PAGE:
Check Out This Interesting Video of Pakistani Mirage III and F-7PG Jets During Road Runway Operations

A Pakistani F-7P during operations on the Islamabad-Lahore motorway in Punjab, Pakistan. (Photo: Pakistani Armed Forces)

It seems like there have been a lot of videos shared lately of air forces around the world conducting training exercises from roadways. Air arms do this to maintain proficiency with recovering to and deploying from improvised, forward area refueling points, or “FARPs” and also to disperse aircraft away from airfields that may become a conspicuous target for airstrikes if hostilities break out.

This week in Pakistan we got to see some interesting aircraft types practice the technique, and it provided another insight into the challenges posed by operating sophisticated tactical aircraft from an unsophisticated area.

The exercise took place along the Islamabad-Lahore motorway in Punjab, also called the M-2. This is the fourth time Pakistan has practiced recovering and deploying aircraft from the M-2 highway. The M-2 is one of the most modern roadways in Asia, analogous to German autobahn and U.S. freeway systems, both if which have also been used as expedient airfields in training.

You may remember our story from earlier this year on Aug. 27, when a Ukrainian Sukhoi Su-27 struck a road sign while landing on the M06 international highway between Kyiv and the city of Chop in Ukraine. The incident, which turned out to be minor, showcased the challenges of flight operations from an austere environment.

In this latest video from Pakistan, everything appears to go according to design. But the high landing speeds of the delta-winged Mirage and F-7P, show how easy it would be for one of these exercises to go wrong in a hurry.



Pakistan’s F-7P, a People’s Republic of China license-built version of the MiG-21, is an old aircraft for a front-line fighter by any measure. She is now 58 years old in design and is soon to be completely replaced by the JF-17 Thunder. But tactics like deploying from unimproved roadways keeps this older design tactically relevant.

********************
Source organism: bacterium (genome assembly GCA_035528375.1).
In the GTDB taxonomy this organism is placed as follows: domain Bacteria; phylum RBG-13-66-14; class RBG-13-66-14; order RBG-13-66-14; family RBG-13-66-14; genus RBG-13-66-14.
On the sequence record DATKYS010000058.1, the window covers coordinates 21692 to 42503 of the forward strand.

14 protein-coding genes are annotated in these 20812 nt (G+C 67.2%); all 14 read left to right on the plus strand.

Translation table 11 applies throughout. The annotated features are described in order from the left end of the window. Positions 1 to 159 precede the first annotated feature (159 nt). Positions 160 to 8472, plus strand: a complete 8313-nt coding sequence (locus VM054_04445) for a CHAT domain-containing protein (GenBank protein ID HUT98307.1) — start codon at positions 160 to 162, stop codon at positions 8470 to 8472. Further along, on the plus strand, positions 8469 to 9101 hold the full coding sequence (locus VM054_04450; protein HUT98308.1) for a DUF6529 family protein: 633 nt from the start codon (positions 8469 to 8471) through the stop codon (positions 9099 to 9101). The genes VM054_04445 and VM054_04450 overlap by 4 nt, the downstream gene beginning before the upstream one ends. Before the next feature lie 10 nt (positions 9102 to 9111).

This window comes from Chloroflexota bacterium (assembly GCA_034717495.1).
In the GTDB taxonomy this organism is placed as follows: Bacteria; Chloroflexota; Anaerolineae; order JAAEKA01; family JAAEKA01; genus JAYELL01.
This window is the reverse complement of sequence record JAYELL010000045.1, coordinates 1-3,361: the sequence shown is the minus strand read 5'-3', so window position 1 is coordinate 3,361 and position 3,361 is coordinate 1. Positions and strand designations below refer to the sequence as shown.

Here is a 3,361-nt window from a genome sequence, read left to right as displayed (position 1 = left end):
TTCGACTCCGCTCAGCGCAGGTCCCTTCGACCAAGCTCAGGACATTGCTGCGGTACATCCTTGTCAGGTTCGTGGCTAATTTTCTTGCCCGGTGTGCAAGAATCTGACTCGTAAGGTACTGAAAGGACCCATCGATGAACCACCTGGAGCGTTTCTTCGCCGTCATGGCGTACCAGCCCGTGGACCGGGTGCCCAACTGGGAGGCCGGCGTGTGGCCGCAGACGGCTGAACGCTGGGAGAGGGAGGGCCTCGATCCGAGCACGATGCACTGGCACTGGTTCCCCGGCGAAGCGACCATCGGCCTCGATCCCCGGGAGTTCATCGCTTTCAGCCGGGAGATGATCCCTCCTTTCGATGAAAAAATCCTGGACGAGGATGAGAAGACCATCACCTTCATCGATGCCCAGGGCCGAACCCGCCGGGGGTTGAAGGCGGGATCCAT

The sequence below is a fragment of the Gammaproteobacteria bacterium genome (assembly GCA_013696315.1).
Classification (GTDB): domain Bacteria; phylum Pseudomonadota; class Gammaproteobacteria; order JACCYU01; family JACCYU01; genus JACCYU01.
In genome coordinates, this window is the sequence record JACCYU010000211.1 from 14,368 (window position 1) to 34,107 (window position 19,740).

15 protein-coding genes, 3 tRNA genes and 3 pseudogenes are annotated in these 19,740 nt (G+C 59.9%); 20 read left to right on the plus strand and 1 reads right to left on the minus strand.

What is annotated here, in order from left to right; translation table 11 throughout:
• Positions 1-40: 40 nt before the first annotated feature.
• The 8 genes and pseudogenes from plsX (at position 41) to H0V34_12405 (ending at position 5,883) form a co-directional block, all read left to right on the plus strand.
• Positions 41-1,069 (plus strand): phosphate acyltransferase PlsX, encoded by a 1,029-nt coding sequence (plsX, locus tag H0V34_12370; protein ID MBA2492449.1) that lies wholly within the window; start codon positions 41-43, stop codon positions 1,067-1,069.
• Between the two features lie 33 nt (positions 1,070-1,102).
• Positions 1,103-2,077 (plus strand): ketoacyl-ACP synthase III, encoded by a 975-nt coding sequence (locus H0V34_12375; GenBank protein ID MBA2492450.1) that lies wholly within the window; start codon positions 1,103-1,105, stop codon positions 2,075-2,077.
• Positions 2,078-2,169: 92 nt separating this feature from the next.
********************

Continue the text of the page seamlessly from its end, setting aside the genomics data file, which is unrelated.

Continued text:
The French-designed and built Mirage IIIs are also nearly vintage aircraft, originally flying in 1961, and acquired by the Pakistanis over the decade between 1967 and 1977. This aircraft has proven highly capable in service with numerous countries, but most notably in Israeli service. In the 1973 Yom-Kippur War, Israeli Mirage IIIs claimed an astonishing 106 Syrian and Egyptian aircraft shot down according to the Israelis.

Smoke curls from the tires of this Pakistani Mirage III as it touches down on the Islamabad-Lahore motorway in Punjab, Pakistan. (Photo: Pakistani Armed Forces)

And everyone who studies the air war in Vietnam recalls that the North Vietnamese had considerable success with “older” aircraft designs like the MiG-17, MiG-21 and MiG-19 against America’s supposedly more modern F-105 Thunderchief and even the F-4 Phantom II. So, it isn’t necessarily how new a combat aircraft design may be, but also how it is employed in combat that ultimately determines its level of effectiveness.

Pakistani Air Vice Marshal Zaffar Aslam said in a statement that, “PAF regularly undertakes road runway operations as part of its operational preparedness plan.” Air Vice Marshall Aslam also acknowledged the close coordination and support of various civil and military departments, especially the National Highway Authority, FWO and Motorway Police, “Whose assistance,” Aslam said, “played an instrumental role in the conduct of this exercise”.